This is the 7th in a series of pieces on characters and places featured in Joinings: A Seared Sky. This background information, isn’t covered in the book, but should enhance the reading experience. For some of my people, there’ll be a character drawing, supplied by Alice Taylor, maybe a video interview, and accompanying script. I may do short pieces of fiction, deepening knowledge of certain minor characters as well.
For the places, I may use sections of the map, to indicate location, along with a description of the place, as I see it, and, where appropriate, links with characters. Perhaps I’ll indicate the way of life there with a short anecdote or story. I won’t reveal any of the main story, either as already published or as written in the series, merely enhance readers’ enjoyment of the trilogy by providing more information. I hope this will give pleasure to those who’ve bought the book and, perhaps, persuade others to take that step.
Dilanthas – di-lan-thass
Krohtl – krow-tul
Muhnilahm – mew-nee-larm
Ytraa – eet-rah
Names are pronounced phonetically. But this is my take on them; how I hear them in my head. You may pronounce them as you wish, of course; reading is, after all, active rather than passive.
Dilanthas, from Krohtl, Muhnilahm, is a shy girl Chosen to go on the pilgrimage as a Virgin Gift. Here is a short piece about her initiation into womanhood.
All her life, Dilanthas had lived under Ytraa’s Peak, rising tall and dark to the southwest of her home. Her father urged the whole family to make their prayers at the back of the house, so they could see the craggy mountain before and after their acts of worship.
Tomorrow, she must make the journey up to the Plain of Ytraa, surrounding the high peak, and spend a whole sixday with other girls her age. Under strict instruction by the Holy Ones, she’d learn discipline and devotion, earning hard smacks for every failure to do exactly as they demanded.
It wasn’t the prospect of punishment she most feared, though she was certain she wouldn’t pass the sixday without pain and humiliation; it was the way she must leave the town. To walk the entire length of the main road and allow all to see the butterfly tattoo adorning her left breast and, worse, the hummingbird pointing its long sharp beak at the very centre of her womanhood. These were things only her betrothed and Ytraa should see and this exposure was what she most dreaded. After all, naked was sacred.
‘You’ll no be on yer own, lass.’ Her father’s words were intended to hold comfort.
She wanted to make him proud, make that walk with head held high and her whole body declaring her love of Ytraa. Shyness and modesty warred with her desire to do her best for her family and her beloved, as she made her way to the ceremony that would end her life as a daughter and announce her readiness to join and become a wife.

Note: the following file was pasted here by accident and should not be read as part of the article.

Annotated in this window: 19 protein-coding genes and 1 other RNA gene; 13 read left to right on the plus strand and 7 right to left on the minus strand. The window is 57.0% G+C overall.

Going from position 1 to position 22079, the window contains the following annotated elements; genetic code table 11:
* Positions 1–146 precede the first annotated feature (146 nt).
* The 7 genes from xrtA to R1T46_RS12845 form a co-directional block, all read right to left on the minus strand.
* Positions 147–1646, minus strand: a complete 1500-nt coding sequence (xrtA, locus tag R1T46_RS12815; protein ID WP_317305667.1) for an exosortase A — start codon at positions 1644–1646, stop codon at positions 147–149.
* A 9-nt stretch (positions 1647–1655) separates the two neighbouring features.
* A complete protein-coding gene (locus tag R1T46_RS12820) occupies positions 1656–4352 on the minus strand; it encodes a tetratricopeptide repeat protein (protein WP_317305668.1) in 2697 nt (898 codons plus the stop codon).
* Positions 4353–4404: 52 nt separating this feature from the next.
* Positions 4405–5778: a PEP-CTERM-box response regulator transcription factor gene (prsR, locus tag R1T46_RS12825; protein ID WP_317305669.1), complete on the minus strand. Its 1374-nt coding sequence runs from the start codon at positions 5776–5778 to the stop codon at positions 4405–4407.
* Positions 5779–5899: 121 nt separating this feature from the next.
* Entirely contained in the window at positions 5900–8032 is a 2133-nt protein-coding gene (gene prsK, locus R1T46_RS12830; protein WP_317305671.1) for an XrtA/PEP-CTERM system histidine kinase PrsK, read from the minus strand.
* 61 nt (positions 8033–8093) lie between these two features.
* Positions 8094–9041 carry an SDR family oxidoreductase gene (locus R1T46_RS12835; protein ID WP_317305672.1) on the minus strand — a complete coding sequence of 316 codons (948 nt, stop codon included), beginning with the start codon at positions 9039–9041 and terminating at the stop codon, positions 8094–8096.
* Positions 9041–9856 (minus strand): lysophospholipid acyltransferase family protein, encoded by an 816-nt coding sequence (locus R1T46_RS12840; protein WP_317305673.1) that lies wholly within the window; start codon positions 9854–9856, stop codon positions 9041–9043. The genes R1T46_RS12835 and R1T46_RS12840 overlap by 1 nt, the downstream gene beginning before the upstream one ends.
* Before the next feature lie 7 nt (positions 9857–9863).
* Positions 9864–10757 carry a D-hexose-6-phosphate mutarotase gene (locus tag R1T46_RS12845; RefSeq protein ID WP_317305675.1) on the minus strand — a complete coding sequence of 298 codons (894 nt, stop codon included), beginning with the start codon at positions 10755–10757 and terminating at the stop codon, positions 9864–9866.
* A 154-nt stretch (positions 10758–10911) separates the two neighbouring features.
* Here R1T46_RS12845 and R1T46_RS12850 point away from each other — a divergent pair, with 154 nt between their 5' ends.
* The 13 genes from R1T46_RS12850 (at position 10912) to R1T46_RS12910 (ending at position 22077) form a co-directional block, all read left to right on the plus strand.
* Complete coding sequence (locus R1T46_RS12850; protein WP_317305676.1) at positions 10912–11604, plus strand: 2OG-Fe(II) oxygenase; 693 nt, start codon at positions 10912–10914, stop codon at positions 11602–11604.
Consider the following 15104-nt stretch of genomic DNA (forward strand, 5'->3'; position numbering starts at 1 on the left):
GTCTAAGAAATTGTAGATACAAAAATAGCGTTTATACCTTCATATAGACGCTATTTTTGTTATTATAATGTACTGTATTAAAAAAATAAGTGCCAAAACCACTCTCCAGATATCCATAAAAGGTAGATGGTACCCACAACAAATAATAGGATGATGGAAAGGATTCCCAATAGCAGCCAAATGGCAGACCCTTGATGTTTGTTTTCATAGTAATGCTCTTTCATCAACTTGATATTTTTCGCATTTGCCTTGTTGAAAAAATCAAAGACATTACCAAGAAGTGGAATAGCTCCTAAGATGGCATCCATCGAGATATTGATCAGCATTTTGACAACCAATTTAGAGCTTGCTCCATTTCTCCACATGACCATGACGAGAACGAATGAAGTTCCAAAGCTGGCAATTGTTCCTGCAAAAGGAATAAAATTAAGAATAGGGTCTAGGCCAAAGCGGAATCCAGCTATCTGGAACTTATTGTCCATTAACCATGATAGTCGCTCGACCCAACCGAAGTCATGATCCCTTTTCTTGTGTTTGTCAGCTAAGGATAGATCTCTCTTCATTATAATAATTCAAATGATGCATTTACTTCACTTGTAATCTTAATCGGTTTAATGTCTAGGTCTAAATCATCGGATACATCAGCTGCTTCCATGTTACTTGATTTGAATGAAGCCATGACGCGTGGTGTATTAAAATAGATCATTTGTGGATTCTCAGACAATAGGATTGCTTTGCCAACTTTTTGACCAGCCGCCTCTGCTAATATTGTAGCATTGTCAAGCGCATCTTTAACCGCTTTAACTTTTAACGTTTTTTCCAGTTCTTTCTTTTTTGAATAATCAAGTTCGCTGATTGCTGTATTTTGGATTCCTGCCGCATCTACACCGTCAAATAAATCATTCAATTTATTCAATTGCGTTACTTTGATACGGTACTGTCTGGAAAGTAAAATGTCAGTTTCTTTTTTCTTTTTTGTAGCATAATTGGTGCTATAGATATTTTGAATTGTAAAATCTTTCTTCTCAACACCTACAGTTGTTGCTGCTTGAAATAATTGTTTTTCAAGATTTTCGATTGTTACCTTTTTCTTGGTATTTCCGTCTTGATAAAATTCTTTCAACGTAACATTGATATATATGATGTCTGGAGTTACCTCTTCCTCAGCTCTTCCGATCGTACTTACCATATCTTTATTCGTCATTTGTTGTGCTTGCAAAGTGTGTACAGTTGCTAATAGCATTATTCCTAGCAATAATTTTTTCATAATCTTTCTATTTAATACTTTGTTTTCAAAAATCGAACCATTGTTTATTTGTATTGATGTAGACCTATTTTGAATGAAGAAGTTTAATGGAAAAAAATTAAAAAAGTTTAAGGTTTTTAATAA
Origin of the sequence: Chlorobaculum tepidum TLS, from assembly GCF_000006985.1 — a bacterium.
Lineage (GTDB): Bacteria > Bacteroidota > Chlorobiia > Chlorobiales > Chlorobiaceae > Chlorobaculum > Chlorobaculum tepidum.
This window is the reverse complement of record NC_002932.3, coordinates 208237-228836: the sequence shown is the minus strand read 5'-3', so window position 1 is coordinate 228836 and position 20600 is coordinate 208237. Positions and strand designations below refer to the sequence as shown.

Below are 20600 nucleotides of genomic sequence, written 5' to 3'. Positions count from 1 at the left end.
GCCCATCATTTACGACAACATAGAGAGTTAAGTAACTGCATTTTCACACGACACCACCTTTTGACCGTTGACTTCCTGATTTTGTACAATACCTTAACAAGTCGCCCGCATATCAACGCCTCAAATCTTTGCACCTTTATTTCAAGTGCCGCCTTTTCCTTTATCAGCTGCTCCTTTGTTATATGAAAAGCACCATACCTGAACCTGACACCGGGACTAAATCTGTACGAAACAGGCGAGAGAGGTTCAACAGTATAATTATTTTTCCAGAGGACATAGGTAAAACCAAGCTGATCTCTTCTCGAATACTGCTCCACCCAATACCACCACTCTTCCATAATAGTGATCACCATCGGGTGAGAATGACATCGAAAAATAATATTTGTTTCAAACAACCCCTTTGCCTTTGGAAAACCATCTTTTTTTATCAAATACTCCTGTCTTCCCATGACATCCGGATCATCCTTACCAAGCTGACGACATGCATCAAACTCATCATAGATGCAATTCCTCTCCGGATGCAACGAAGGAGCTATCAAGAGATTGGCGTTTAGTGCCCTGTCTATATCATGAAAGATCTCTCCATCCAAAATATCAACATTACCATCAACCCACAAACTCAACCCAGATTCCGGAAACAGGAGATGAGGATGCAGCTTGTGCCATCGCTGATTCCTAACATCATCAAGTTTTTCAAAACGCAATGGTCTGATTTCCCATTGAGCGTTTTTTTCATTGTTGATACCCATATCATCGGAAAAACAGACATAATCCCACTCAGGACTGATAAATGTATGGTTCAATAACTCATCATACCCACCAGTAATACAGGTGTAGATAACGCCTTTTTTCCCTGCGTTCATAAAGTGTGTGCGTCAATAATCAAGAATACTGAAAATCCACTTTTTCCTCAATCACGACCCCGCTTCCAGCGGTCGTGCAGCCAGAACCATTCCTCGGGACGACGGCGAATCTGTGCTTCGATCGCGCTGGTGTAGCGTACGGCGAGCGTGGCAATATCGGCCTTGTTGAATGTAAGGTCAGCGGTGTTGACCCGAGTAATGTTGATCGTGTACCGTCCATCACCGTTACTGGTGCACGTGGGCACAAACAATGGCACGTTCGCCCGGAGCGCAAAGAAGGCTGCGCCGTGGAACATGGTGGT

‘All t’other girls your age ‘ave to do same, Dilanthas. Me an’ your father did it when we was gettin’ ready to marry. Think on your pride as a Follower an’ go to yon Peak like our founder did all those ‘undreds of cycles ago.’ Her mother’s words were encouraging; she seemed happy with her life, and she and Father got on well.
It was true that Dilanthas looked forward to the ceremony that would come a few sixdays later. She and her betrothed would take the same route together, leading their families to the Plain of Ytraa, there to join before Ytraa and become as one.
She’d talked with the other girls, of course. They’d be fourteen in total. One by one they’d leave town and head into the hills. They were supposed to go to the Peak alone, but most intended to wait on the edge of the olive grove above the river and travel together.
Dilanthas would be sixth to leave and she’d vowed to follow the rules and make her way on her own. But she’d have to pass the place where they were due to collect and she wondered if she’d have the courage to leave them behind. There’d be safety in numbers. Should they pass an isolated farm, or come upon travellers, she’d be one of a group rather than a girl alone.
She could see the attraction of their intended disobedience. But would she be bad, or would she do as she’d been told, and make a solitary journey? It was considered part of the test.
For now, evening prayers were over and she’d had her last meal with them. Mother had prepared Father’s freshly caught fish with wine, something they rarely had in the house, and the tangy flavour lingered in her mouth. She’d placed her few needs in the rush bag she’d hang from her shoulders at her back. Now, all she needed was a good night’s sleep to be ready for the morning.
The family would take the short walk to the beach. There she’d remove her tabard and present it to her father as a sign of her independence. She’d step into the sea until her whole body was submerged. Then she’d turn and walk past the townspeople to the initiation on the Plain, following the tradition set by the first Follower, as he set out to explore their new home on this island. If she kept that thought in her mind, she might get through the ordeal with less anxiety. She might even feel the pride and joy her father expected her to show.
And, of course, her betrothed would be there, watching. On her return, he’d make the same trip, with the other bucks of his age, and she’d watch them. That was something to look forward to, after all.